Research as creative practice – possibility thinking


The late Anna Craft said that possibility thinking is moving from asking what something is, or does, to asking questions about what something might be or do or become. Possibility thinking is wondering, imagining, asking the question What if….?

Possibility thinking is at the heart of creative practice. Possibility thinking is the way that ideas are surfaced. Once surfaced ideas can be played with, tested out, developed and realised. Possibility thinking allows for the something-new-that-wasn’t-there-before to emerge.

In and as research, possibility thinking opens the door to alternative, different and new ways of thinking about our research problem, design and analysis. That is why it is often possibility thinking, asking the What if question rather than using any specific technique or focus, which makes our research important and enjoyable.

What if questions are important for researcher reflexivity too, as they allow us to consider what we may have taken for granted, consider whether we have jumped too quickly to conclusions, relied too heavily on a particular text or approach, or worked rather too quickly through something that might have benefitted from slower contemplation.

There are numerous opportunities to ask What if questions in research. Here are just a few places where the What if question can be used.

Problem posing

A is usually understood as (in the following ways). What if it were not this? What if it were…

I always assumed that… What if this was thought differently? What if…

Designing research

B is usually researched by the following means. What if, instead, I …

What if rather than looking at B in this setting/with this group, I looked at/used… ?

I have tried generating data this way and it hasn’t produced much. What if ..? What happens when?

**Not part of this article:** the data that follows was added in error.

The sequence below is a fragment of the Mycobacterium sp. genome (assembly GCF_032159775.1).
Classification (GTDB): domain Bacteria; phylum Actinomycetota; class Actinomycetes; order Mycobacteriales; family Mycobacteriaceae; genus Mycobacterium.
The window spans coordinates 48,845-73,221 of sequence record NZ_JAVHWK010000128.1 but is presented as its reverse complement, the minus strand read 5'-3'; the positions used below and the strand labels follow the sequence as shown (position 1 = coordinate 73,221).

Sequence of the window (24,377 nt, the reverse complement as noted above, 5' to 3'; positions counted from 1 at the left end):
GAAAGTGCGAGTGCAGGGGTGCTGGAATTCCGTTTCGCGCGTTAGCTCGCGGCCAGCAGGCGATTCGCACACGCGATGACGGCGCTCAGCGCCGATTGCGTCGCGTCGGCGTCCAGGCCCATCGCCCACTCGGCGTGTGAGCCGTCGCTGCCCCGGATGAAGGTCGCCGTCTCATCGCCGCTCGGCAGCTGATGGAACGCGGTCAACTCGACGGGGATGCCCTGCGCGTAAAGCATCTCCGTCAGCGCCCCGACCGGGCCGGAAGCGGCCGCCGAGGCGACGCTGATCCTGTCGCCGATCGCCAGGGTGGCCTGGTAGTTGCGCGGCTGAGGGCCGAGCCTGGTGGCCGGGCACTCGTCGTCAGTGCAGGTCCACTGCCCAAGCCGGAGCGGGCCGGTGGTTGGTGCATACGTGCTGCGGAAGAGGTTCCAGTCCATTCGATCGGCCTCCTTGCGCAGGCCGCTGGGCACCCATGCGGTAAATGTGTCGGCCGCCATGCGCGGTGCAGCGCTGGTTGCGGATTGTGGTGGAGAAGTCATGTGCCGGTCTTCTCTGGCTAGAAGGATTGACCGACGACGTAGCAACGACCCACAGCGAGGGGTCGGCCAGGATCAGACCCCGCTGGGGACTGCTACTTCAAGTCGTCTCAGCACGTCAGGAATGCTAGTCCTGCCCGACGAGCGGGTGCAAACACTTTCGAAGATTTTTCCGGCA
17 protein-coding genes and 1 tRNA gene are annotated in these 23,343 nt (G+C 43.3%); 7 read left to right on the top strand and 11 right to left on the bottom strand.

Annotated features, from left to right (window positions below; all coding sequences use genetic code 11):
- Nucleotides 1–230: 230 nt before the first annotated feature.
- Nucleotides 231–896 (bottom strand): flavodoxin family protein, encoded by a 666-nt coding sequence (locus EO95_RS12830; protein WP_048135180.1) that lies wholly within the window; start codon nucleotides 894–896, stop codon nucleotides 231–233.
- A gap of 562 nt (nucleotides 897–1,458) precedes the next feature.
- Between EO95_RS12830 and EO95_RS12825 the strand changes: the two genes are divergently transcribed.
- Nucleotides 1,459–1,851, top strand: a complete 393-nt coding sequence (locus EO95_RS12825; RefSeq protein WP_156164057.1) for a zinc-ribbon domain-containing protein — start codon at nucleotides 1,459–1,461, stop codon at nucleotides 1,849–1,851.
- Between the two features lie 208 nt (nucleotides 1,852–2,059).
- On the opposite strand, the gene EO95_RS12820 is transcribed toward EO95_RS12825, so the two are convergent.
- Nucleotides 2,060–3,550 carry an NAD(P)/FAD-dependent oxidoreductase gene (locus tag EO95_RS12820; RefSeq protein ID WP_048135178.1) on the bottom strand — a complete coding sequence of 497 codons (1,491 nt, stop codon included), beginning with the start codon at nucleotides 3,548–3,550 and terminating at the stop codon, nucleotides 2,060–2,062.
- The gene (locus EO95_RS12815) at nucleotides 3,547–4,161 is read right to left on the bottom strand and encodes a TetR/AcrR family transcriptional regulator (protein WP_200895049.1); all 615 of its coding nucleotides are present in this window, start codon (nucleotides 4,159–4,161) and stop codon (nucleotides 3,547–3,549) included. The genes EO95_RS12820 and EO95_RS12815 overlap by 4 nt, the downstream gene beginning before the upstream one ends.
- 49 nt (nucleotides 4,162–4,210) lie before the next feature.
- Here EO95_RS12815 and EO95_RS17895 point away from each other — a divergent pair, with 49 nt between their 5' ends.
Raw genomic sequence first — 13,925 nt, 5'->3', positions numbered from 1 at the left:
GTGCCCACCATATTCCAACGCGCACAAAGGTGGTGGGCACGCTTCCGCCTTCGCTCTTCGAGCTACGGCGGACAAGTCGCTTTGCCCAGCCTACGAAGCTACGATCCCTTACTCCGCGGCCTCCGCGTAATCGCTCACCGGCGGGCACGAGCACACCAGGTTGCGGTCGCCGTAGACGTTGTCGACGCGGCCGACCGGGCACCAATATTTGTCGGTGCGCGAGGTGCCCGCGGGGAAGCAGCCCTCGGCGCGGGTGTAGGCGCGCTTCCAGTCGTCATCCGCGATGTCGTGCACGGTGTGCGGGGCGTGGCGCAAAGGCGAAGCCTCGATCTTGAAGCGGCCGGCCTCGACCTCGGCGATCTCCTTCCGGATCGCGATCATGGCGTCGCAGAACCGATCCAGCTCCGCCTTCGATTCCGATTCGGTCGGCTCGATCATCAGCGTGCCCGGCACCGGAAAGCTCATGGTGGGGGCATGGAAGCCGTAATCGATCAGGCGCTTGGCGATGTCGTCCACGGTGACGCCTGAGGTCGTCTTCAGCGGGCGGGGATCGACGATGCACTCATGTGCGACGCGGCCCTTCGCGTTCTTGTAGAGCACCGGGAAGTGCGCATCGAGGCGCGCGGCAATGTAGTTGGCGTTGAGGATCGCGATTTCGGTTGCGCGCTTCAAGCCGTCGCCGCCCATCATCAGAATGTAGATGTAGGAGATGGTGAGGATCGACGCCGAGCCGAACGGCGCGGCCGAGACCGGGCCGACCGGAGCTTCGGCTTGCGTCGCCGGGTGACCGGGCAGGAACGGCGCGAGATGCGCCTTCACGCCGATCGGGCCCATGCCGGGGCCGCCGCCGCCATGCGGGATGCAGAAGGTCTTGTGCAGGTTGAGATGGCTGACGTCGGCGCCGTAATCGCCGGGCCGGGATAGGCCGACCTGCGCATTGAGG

Analysing data

C doesn’t seem to fit the pattern of the other data? What if….

The literatures suggest that the way to group this data is this. But what if….

There seems to be something happening here that is interesting but I cant quite see it… What if I try… What if this is what is going on rather than …

I seem to have a new group of data here. It doesn’t seem to be in the literature and doesn’t yet have a name. What if…

How might this be connected with this other thing that also is important. What if?

Writing the text

I have presented my results in the following way. But what if instead…  ? How about … ?  Maybe I could try…?

You get the idea I’m sure. Of course, we aren’t all Jocelyn Bell Burnell and we may not discover pulsars during our PhDs. Or our subsequent research projects. But asking What if, as she did, can certainly pay off for us too.

Asking What if questions means that you give yourself both permission and time to re-think, to look for other options, to generate ideas, to play and experiment. You can admit what might seem bizarre, eccentric or even im-possible.

And if in the end you decide to stick with what you are doing, you have opened up the possibility that your first formulation is not the only way. You offer yourself choices and you consider what those choices might need and mean and where they might lead.

My own take on possibility thinking is that it’s a vital part of the research process. Possibility thinking, entertaining the hitherto un-thinkinkable – no matter how small – is key to making our research a contribution.  What if